Surprising Horizons

The Joy of Travel. The Realities of New Experiences.

Month: December 2017

Impressionist Exhibition in Singapore

Colours of Impressionism is currently running in the National Gallery Singapore until March 2018. It brings together over 60 Impressionist paintings from the Musée d’Orsay Paris with a few offerings before and after the main era of Impressionism. It was amazing to see so many Impressionist paintings in Asia as it’s rare that any French Impressionist paintings are gathered in one place in the region usually. Let’s take a quick peek at a small selection of what was on show. If you’re in town, make sure you take time to visit. Locally based teachers get free entry. Result.

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Monet along with Renoir may be seen as the pinnacle of French Impressionism and I won’t argue with that. Both artists are represented well at the exhibition with more of a Monet presence. Some of the highlights from Monet include two from his most famed “series” paintings. Of course, no waterlily painting would be a disappointment so it’s pleasing to see one here. One of many that he painted when he set up his studio in Giverny. One of Monet’s 30 Roeun Cathedral paintings is also here with his study of the thick, clumpy facade painted under direct sunlight.

Renoir’s late works were severely compromised by his rheumatism in his hands and a lot of his female paintings suffered with anatomical anomalies; Gabrielle with a Rose still holding his genius at capturing the female form but beginning to show the effects that strapping paint brushes to his hands were taking.

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Paul Gauguin (he who was Van Gogh’s pre-ear removal buddy) and a lesser seen “normal” Impressionistic snowscape. If you are to see Gauguin in a museum or book you will see that he best known for more lurid flat colors with Tahiti ladies and storytelling through symbolism. Nothing of the sort here but very interesting to see his early work.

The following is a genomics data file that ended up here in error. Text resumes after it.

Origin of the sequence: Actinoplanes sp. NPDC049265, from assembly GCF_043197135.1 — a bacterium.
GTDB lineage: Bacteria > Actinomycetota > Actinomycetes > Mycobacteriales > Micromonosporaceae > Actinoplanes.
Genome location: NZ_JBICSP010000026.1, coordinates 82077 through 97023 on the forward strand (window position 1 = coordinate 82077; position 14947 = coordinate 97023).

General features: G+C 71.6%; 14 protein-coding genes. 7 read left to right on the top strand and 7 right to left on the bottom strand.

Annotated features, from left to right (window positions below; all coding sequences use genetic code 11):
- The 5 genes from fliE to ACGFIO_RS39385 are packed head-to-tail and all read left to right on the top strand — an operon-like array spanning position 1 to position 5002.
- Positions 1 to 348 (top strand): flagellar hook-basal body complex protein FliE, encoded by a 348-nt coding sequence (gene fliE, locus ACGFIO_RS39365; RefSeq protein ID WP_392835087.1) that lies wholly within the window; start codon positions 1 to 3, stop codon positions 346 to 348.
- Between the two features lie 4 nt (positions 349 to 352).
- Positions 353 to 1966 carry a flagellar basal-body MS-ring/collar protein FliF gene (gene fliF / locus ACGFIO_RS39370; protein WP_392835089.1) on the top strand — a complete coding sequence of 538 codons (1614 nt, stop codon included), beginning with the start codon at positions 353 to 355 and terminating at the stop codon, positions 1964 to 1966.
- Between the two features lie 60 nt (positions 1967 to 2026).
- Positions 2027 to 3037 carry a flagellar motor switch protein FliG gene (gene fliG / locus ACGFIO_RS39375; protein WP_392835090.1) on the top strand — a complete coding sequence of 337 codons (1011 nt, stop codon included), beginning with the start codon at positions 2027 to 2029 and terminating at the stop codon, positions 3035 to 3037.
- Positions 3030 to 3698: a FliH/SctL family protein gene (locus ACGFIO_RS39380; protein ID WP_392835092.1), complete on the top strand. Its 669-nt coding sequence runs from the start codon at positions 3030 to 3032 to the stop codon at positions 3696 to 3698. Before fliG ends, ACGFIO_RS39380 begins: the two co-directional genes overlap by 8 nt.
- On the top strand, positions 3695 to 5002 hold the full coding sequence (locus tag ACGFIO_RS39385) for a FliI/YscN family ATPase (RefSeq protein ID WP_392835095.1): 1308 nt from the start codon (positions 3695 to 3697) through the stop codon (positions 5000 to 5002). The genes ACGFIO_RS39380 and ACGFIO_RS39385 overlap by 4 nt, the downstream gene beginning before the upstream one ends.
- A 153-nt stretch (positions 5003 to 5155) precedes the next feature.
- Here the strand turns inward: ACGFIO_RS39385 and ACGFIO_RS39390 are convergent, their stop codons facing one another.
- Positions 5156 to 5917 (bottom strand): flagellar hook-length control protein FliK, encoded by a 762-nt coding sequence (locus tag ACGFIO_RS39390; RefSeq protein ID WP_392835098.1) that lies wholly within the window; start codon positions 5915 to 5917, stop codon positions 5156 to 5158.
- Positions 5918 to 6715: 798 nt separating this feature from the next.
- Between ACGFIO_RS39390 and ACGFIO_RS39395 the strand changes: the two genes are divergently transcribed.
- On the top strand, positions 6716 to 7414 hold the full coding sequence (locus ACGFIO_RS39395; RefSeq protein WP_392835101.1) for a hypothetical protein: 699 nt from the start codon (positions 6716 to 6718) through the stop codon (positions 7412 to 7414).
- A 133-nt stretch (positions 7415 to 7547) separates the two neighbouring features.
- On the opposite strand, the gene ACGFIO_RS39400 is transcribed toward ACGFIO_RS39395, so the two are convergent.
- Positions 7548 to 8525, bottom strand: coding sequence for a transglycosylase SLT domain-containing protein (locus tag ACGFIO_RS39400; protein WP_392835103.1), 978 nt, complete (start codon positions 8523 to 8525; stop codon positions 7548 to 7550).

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Pissarro was dirt poor and never really got out of his monetary slump until really late in life whilst Monet and Renoir found fame a little earlier in life. (but both had their horrendous moments sans argent!). Pissarro seemed to float around and adapt whomever’s style he was hanging around with at the time so never really had a set style until his 60s I guess. He is mostly known for his peasant scenes.

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Caillebotte is probably my favorite Impressionist. Who I hear you warble?! He was a highly competent artist who painted mainly city scenes around Paris. His paintings are a little more polished than his Impressionist comrades. More importantly the dude was rich so he ended up buying a lot of his Impressionist friends’ paintings. Mainly because he liked them but because he knew he was propping them up financially. Check him out when you can. I think without Caillebotte a lot of the artists around Paris at the time may not have been able to paint as much as they could have.

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Sisley was a British dude who spent much of his time in Paris. Above is a simple yet serene and peaceful scene of a flood in the town of Port Marly. Probably the least recognized member of the movement both during his life and after. Probably was even more strapped for cash during his life (especially after his father’s death) than Pissarro. But Sisley, on canvas, remains one of the most traditional Impressionist painters in history. He stuck with painting fleeting rural scenes and painted en plein air mostly. Under-rated.

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Moving on to post-impressionism or neo-impressionism. Cezanne led the charge. Meticulous to the point of not signing the majority of paintings you will see in museums around the world. He never really thought they were finished. He is a major influencer of artists of the early 20th century most notably Picasso and Matisse. Ya gotta like his flat colored geometric takes on nature. Ya gotta.